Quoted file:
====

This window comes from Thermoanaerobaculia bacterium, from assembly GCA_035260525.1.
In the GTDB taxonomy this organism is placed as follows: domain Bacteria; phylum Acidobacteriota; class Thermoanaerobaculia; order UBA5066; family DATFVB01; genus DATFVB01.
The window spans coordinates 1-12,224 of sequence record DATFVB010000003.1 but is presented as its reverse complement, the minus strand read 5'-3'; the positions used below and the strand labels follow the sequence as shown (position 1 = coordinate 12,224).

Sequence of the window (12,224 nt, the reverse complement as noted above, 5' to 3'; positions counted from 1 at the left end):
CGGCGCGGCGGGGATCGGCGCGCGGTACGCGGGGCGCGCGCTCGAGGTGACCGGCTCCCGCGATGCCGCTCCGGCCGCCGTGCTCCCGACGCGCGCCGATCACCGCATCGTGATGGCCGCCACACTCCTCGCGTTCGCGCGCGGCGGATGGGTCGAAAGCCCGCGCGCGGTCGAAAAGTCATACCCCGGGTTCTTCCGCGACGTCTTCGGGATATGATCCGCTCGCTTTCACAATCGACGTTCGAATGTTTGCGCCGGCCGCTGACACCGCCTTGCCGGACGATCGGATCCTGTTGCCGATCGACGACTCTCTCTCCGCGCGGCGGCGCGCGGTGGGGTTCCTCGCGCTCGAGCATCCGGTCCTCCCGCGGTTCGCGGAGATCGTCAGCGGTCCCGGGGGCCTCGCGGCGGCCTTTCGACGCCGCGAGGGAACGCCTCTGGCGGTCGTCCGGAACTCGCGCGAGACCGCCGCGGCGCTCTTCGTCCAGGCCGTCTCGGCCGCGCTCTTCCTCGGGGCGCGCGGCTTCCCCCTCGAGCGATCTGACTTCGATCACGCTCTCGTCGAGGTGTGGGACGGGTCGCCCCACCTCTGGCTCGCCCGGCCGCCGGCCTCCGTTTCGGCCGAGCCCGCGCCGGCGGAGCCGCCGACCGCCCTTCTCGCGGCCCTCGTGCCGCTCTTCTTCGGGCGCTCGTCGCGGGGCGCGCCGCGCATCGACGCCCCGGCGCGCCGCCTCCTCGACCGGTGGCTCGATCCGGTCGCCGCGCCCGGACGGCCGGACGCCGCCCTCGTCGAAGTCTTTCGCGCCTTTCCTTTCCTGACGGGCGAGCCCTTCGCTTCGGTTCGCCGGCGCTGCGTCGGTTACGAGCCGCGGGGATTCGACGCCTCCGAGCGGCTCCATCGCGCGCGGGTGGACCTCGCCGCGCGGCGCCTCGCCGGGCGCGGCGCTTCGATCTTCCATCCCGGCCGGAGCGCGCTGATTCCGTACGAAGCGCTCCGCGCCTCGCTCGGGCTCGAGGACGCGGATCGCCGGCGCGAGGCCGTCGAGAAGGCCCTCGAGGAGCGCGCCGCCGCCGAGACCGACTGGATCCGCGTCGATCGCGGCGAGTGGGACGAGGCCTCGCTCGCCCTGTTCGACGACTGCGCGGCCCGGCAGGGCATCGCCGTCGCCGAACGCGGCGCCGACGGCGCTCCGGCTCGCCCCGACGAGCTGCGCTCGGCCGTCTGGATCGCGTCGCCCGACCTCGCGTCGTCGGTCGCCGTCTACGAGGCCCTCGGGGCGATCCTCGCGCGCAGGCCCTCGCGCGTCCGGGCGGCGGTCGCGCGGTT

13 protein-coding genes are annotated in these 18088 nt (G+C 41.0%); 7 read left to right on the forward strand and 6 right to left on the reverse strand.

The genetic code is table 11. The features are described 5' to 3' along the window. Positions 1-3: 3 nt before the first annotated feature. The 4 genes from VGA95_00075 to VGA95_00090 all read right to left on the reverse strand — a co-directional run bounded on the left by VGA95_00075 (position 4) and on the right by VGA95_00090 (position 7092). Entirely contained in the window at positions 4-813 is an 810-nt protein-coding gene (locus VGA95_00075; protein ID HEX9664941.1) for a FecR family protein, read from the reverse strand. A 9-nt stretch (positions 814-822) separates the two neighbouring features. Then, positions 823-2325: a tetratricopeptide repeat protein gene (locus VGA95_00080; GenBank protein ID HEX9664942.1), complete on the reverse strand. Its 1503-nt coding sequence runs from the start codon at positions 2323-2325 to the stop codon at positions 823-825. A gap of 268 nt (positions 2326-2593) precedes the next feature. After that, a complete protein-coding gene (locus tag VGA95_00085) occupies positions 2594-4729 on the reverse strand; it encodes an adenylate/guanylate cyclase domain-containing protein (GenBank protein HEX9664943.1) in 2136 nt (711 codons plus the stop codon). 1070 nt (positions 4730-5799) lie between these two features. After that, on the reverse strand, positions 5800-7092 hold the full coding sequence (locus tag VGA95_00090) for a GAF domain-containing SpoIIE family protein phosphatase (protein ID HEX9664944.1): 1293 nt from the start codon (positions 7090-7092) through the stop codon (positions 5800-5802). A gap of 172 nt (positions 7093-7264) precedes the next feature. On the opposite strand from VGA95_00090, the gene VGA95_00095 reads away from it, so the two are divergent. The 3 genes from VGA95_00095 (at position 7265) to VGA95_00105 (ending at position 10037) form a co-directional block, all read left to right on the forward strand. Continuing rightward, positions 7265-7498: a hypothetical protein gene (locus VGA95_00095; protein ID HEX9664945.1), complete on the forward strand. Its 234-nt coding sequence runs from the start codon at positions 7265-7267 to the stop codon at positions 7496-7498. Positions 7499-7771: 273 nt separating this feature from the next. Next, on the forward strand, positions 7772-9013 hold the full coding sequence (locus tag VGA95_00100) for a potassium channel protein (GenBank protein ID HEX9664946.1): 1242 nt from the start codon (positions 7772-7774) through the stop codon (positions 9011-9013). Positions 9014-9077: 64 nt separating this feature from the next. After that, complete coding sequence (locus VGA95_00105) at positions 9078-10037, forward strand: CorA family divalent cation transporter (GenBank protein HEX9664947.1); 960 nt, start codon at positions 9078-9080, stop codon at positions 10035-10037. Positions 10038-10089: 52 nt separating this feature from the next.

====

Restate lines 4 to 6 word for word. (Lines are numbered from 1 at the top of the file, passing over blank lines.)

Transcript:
Sequence of the window (12,224 nt, the reverse complement as noted above, 5' to 3'; positions counted from 1 at the left end):
CGGCGCGGCGGGGATCGGCGCGCGGTACGCGGGGCGCGCGCTCGAGGTGACCGGCTCCCGCGATGCCGCTCCGGCCGCCGTGCTCCCGACGCGCGCCGATCACCGCATCGTGATGGCCGCCACACTCCTCGCGTTCGCGCGCGGCGGATGGGTCGAAAGCCCGCGCGCGGTCGAAAAGTCATACCCCGGGTTCTTCCGCGACGTCTTCGGGATATGATCCGCTCGCTTTCACAATCGACGTTCGAATGTTTGCGCCGGCCGCTGACACCGCCTTGCCGGACGATCGGATCCTGTTGCCGATCGACGACTCTCTCTCCGCGCGGCGGCGCGCGGTGGGGTTCCTCGCGCTCGAGCATCCGGTCCTCCCGCGGTTCGCGGAGATCGTCAGCGGTCCCGGGGGCCTCGCGGCGGCCTTTCGACGCCGCGAGGGAACGCCTCTGGCGGTCGTCCGGAACTCGCGCGAGACCGCCGCGGCGCTCTTCGTCCAGGCCGTCTCGGCCGCGCTCTTCCTCGGGGCGCGCGGCTTCCCCCTCGAGCGATCTGACTTCGATCACGCTCTCGTCGAGGTGTGGGACGGGTCGCCCCACCTCTGGCTCGCCCGGCCGCCGGCCTCCGTTTCGGCCGAGCCCGCGCCGGCGGAGCCGCCGACCGCCCTTCTCGCGGCCCTCGTGCCGCTCTTCTTCGGGCGCTCGTCGCGGGGCGCGCCGCGCATCGACGCCCCGGCGCGCCGCCTCCTCGACCGGTGGCTCGATCCGGTCGCCGCGCCCGGACGGCCGGACGCCGCCCTCGTCGAAGTCTTTCGCGCCTTTCCTTTCCTGACGGGCGAGCCCTTCGCTTCGGTTCGCCGGCGCTGCGTCGGTTACGAGCCGCGGGGATTCGACGCCTCCGAGCGGCTCCATCGCGCGCGGGTGGACCTCGCCGCGCGGCGCCTCGCCGGGCGCGGCGCTTCGATCTTCCATCCCGGCCGGAGCGCGCTGATTCCGTACGAAGCGCTCCGCGCCTCGCTCGGGCTCGAGGACGCGGATCGCCGGCGCGAGGCCGTCGAGAAGGCCCTCGAGGAGCGCGCCGCCGCCGAGACCGACTGGATCCGCGTCGATCGCGGCGAGTGGGACGAGGCCTCGCTCGCCCTGTTCGACGACTGCGCGGCCCGGCAGGGCATCGCCGTCGCCGAACGCGGCGCCGACGGCGCTCCGGCTCGCCCCGACGAGCTGCGCTCGGCCGTCTGGATCGCGTCGCCCGACCTCGCGTCGTCGGTCGCCGTCTACGAGGCCCTCGGGGCGATCCTCGCGCGCAGGCCCTCGCGCGTCCGGGCGGCGGTCGCGCGGTT

13 protein-coding genes are annotated in these 18088 nt (G+C 41.0%); 7 read left to right on the forward strand and 6 right to left on the reverse strand.